Why Consider Weight Loss (Bariatric) Surgery?

A person puts on weight when the calories consumed are more than those spent in activity. Thus, there are ONLY two ways of losing weight a) reduction in the number of calories consumed and b) increase in the expenditure of calories by way of regular exercise. Most people who are slightly heavier than their ideal weight may be able to lose that weight by dietary changes and exercise. Some people may also be prescribed drugs that reduce the appetite and promote weight loss. Weight loss through dieting and exercise requires significant motivation on part of a person and is often difficult to sustain in the long term. It is possible to lose around 10-15% of the body weight and maintain it by disciplined eating and regular exercise. For most people, however, the lost weight comes back on sooner or later.

People who weigh significantly more than their normal weight may not be able to lose enough weight by dietary discipline and exercising alone. Also, it is harder for this group to maintain the lost weight. For example, a person whose ideal weight is 80kg but weighs 120 kg is carrying 40 kg of excess weight (EW). It may be hard for this person to maintain a reasonably low calorie diet and exercise enough to lose weight. This person may lose 10-12kg through sustained effort but losing 40kg is an almost impossible task. The heavier a person, more is the likelihood that he will have some joint / back problems that restrict his ability to exercise regularly and vigorously. Thus such a person may lose a few kilograms and put them back on (or more) over the next few years. It is well known that when a person loses weight both fat (2/3) and muscle mass (1/3) is lost, but when the weight is regained it is purely in the form of fat. Thus with multiple cycles of such a “yo-yo” weight loss and weight gain over years a person may end up losing significant muscle mass at the cost of accumulating fat. This has serious health implications.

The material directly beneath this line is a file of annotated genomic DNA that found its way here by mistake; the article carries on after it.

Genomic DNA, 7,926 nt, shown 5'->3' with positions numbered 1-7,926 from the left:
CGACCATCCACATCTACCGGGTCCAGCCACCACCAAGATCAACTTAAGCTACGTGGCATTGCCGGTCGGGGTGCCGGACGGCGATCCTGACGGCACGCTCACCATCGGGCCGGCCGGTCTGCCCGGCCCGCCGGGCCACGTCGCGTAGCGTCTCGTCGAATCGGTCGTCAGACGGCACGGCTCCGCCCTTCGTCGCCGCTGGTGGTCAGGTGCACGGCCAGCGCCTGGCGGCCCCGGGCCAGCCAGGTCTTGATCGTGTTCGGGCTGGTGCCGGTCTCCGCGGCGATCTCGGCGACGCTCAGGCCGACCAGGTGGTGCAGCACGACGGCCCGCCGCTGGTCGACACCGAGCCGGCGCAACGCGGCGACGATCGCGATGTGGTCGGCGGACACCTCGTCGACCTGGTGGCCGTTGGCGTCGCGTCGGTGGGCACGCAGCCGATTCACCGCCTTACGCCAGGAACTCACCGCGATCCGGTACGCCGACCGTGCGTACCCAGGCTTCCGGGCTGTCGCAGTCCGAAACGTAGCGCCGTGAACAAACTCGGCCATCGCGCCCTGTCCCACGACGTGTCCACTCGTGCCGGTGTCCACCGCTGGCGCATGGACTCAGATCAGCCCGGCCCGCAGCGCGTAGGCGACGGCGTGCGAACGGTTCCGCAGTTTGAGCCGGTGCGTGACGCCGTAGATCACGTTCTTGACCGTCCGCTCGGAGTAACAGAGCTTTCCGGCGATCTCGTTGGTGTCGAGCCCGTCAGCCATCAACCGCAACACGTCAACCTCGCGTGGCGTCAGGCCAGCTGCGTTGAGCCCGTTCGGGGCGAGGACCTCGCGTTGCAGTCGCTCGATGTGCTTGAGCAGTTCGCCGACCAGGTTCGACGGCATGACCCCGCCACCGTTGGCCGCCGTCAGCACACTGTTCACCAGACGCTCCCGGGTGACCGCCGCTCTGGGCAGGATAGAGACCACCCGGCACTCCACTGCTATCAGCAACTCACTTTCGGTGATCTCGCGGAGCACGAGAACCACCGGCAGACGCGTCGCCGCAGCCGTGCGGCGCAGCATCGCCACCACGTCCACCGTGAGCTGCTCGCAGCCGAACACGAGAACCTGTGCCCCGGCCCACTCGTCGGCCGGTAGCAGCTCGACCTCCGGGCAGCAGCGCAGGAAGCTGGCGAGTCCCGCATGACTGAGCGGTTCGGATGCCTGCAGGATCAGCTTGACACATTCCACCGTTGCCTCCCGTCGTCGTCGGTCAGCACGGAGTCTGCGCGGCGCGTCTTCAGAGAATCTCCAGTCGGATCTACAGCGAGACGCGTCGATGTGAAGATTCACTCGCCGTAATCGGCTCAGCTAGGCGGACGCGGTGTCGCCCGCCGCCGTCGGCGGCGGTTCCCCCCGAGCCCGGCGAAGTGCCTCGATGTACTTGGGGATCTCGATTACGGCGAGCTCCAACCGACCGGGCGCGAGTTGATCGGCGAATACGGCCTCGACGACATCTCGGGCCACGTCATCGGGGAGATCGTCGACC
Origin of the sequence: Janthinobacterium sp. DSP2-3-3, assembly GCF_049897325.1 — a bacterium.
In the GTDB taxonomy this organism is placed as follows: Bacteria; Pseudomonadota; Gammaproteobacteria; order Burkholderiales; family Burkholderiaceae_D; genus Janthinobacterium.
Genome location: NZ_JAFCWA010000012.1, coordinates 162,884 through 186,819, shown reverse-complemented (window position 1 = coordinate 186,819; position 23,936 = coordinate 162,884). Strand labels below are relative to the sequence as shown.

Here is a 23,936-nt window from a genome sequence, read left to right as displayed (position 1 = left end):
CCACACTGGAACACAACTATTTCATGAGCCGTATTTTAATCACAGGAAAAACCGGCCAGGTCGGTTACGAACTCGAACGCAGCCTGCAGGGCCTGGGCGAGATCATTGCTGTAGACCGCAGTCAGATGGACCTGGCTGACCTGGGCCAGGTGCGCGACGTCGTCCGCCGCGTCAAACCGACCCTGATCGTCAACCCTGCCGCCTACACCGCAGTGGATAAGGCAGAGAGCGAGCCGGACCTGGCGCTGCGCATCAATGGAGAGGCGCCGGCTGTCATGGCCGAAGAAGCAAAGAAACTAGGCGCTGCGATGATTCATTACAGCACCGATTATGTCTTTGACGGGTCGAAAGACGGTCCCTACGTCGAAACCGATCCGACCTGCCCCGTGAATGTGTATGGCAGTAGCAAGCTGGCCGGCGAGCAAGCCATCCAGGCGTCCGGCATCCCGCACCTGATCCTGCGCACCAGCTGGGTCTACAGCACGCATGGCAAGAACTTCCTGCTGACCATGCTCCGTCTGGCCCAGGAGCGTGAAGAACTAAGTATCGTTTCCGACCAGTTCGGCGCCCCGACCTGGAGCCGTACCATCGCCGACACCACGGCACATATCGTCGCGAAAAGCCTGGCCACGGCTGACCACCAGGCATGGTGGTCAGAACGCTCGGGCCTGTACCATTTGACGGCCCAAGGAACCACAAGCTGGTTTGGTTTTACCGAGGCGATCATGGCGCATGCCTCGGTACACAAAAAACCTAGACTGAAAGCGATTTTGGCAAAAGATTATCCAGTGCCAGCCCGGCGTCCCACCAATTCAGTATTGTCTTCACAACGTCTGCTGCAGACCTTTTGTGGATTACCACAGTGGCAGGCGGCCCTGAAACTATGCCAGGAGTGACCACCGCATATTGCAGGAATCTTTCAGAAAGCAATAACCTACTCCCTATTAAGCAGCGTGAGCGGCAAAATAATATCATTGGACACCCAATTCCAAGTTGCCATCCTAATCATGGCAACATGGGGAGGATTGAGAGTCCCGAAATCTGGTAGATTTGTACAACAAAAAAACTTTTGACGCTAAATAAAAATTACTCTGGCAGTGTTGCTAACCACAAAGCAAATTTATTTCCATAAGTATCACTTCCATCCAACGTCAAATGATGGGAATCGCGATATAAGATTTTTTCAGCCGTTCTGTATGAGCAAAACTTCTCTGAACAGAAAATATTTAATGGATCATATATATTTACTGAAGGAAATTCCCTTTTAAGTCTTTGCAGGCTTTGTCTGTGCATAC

For people who are severally obese, weight loss or bariatric surgery is the only proven way of achieving significant and long-lasting weight loss. The success of weight loss surgery is determined by looking at the amount of excess weight lost (EWL) at two years, and maintained in the long term. Excess weight is the weight a person carries in addition to their ideal weight. For example if a person weighs 150kg and his ideal weight is 100kg, then the excess weight is 50kg. Now, if he loses weight and weighs115kg he will have lost 35kg (out of the 50kg excess weight) Thus the EWL is 35kg out of 50kg or 70%. Within two years of weight loss surgery a person loses 60-75% of the excess weight (depending on the type of surgery) and maintains around 50-65% EWL at 8-10 years after surgery. With disciplined eating and regular exercise (which becomes easier once significant weight is lost) a person may even lose more weight than this and maintain the loss.

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